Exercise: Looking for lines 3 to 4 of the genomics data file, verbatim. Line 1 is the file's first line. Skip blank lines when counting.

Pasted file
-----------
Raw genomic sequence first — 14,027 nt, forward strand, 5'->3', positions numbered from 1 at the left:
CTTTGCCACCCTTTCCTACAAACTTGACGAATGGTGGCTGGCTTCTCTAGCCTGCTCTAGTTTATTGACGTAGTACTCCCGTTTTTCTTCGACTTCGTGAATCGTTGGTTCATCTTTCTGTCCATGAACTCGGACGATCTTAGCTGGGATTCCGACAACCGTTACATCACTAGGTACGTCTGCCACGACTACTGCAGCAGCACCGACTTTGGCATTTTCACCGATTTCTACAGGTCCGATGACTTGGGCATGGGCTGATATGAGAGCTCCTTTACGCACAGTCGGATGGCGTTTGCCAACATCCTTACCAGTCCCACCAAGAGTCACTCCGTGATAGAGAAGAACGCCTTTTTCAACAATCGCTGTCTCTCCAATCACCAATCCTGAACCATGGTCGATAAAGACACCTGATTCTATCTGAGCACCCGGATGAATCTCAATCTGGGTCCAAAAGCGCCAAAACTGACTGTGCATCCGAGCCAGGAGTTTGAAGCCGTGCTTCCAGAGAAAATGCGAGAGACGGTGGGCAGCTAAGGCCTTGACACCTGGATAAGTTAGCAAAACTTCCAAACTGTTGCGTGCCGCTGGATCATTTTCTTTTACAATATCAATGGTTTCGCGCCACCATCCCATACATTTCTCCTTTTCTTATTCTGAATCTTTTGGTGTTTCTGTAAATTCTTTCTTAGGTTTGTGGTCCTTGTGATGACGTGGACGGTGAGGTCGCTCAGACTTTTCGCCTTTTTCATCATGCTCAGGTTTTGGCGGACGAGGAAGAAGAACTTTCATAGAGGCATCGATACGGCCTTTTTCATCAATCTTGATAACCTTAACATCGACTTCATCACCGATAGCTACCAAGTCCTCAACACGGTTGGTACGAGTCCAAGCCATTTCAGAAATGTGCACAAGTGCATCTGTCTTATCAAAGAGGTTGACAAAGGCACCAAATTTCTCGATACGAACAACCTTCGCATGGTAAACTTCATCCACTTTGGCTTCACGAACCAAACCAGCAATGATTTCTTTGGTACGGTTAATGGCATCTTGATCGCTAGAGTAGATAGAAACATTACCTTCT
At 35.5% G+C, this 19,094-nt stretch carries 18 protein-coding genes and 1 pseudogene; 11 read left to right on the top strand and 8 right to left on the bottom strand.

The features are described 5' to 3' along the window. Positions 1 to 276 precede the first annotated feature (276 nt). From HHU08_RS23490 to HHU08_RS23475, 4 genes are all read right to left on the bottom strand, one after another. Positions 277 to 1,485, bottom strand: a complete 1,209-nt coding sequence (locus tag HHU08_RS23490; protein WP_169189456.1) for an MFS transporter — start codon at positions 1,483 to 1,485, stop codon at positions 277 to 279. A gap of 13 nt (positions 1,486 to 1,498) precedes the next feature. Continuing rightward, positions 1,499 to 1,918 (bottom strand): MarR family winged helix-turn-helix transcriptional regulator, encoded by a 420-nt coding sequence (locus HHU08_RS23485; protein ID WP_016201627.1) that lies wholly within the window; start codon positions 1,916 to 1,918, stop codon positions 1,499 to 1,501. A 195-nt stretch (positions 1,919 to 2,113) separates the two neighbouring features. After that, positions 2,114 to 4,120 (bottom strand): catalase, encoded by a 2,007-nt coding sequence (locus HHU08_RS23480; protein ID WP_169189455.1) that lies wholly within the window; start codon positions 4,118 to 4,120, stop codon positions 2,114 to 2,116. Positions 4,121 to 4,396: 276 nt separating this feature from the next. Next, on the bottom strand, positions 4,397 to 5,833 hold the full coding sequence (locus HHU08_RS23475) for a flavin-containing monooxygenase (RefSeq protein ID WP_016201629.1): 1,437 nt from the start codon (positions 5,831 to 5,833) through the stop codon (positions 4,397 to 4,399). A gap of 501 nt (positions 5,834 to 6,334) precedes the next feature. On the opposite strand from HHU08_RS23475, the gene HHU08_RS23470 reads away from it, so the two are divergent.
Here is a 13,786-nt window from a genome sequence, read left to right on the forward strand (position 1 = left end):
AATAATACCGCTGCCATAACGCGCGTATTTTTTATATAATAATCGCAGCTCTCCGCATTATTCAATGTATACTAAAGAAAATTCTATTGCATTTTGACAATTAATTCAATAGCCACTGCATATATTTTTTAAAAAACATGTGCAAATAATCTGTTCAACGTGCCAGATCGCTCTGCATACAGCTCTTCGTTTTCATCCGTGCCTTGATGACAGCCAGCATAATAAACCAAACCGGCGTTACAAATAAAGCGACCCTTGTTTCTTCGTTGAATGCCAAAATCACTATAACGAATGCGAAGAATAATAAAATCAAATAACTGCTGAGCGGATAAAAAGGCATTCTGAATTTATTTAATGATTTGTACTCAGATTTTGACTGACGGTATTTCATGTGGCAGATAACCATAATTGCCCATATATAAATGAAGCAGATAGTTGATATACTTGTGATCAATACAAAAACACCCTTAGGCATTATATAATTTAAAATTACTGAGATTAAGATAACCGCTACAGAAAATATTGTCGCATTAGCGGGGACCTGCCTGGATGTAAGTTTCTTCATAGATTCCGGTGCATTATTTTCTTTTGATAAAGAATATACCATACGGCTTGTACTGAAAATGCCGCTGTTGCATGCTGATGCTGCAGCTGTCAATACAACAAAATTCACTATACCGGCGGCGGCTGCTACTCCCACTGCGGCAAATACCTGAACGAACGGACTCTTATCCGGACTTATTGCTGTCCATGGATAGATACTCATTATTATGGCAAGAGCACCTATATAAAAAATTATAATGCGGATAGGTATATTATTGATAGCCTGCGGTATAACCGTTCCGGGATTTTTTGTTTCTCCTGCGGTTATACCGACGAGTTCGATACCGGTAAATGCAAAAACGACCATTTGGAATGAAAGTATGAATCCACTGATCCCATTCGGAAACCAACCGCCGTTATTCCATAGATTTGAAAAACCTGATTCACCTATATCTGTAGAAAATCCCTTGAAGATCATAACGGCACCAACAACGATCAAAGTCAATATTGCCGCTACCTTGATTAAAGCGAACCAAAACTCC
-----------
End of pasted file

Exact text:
At 35.5% G+C, this 19,094-nt stretch carries 18 protein-coding genes and 1 pseudogene; 11 read left to right on the top strand and 8 right to left on the bottom strand.

The features are described 5' to 3' along the window. Positions 1 to 276 precede the first annotated feature (276 nt). From HHU08_RS23490 to HHU08_RS23475, 4 genes are all read right to left on the bottom strand, one after another. Positions 277 to 1,485, bottom strand: a complete 1,209-nt coding sequence (locus tag HHU08_RS23490; protein WP_169189456.1) for an MFS transporter — start codon at positions 1,483 to 1,485, stop codon at positions 277 to 279. A gap of 13 nt (positions 1,486 to 1,498) precedes the next feature. Continuing rightward, positions 1,499 to 1,918 (bottom strand): MarR family winged helix-turn-helix transcriptional regulator, encoded by a 420-nt coding sequence (locus HHU08_RS23485; protein ID WP_016201627.1) that lies wholly within the window; start codon positions 1,916 to 1,918, stop codon positions 1,499 to 1,501. A 195-nt stretch (positions 1,919 to 2,113) separates the two neighbouring features. After that, positions 2,114 to 4,120 (bottom strand): catalase, encoded by a 2,007-nt coding sequence (locus HHU08_RS23480; protein ID WP_169189455.1) that lies wholly within the window; start codon positions 4,118 to 4,120, stop codon positions 2,114 to 2,116. Positions 4,121 to 4,396: 276 nt separating this feature from the next. Next, on the bottom strand, positions 4,397 to 5,833 hold the full coding sequence (locus HHU08_RS23475) for a flavin-containing monooxygenase (RefSeq protein ID WP_016201629.1): 1,437 nt from the start codon (positions 5,831 to 5,833) through the stop codon (positions 4,397 to 4,399). A gap of 501 nt (positions 5,834 to 6,334) precedes the next feature. On the opposite strand from HHU08_RS23475, the gene HHU08_RS23470 reads away from it, so the two are divergent.